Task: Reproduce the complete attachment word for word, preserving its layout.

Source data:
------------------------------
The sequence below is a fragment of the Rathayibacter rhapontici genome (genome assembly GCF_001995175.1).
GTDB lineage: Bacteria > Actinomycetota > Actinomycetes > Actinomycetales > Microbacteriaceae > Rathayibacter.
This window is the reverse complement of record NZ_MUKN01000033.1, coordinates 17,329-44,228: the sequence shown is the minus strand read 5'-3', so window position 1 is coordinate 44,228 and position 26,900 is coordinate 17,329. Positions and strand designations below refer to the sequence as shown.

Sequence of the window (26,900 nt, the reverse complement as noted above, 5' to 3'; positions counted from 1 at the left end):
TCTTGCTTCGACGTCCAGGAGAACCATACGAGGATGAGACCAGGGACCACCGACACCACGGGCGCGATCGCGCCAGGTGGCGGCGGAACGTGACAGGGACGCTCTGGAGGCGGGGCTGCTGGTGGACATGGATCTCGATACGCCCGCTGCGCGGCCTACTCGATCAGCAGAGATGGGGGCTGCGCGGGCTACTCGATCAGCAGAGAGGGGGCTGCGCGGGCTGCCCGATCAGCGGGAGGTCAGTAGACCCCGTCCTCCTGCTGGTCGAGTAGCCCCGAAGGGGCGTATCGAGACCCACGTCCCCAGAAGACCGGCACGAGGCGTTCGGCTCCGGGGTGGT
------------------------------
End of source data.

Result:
The sequence below is a fragment of the Rathayibacter rhapontici genome (genome assembly GCF_001995175.1).
GTDB lineage: Bacteria > Actinomycetota > Actinomycetes > Actinomycetales > Microbacteriaceae > Rathayibacter.
This window is the reverse complement of record NZ_MUKN01000033.1, coordinates 17,329-44,228: the sequence shown is the minus strand read 5'-3', so window position 1 is coordinate 44,228 and position 26,900 is coordinate 17,329. Positions and strand designations below refer to the sequence as shown.

Sequence of the window (26,900 nt, the reverse complement as noted above, 5' to 3'; positions counted from 1 at the left end):
TCTTGCTTCGACGTCCAGGAGAACCATACGAGGATGAGACCAGGGACCACCGACACCACGGGCGCGATCGCGCCAGGTGGCGGCGGAACGTGACAGGGACGCTCTGGAGGCGGGGCTGCTGGTGGACATGGATCTCGATACGCCCGCTGCGCGGCCTACTCGATCAGCAGAGATGGGGGCTGCGCGGGCTACTCGATCAGCAGAGAGGGGGCTGCGCGGGCTGCCCGATCAGCGGGAGGTCAGTAGACCCCGTCCTCCTGCTGGTCGAGTAGCCCCGAAGGGGCGTATCGAGACCCACGTCCCCAGAAGACCGGCACGAGGCGTTCGGCTCCGGGGTGGT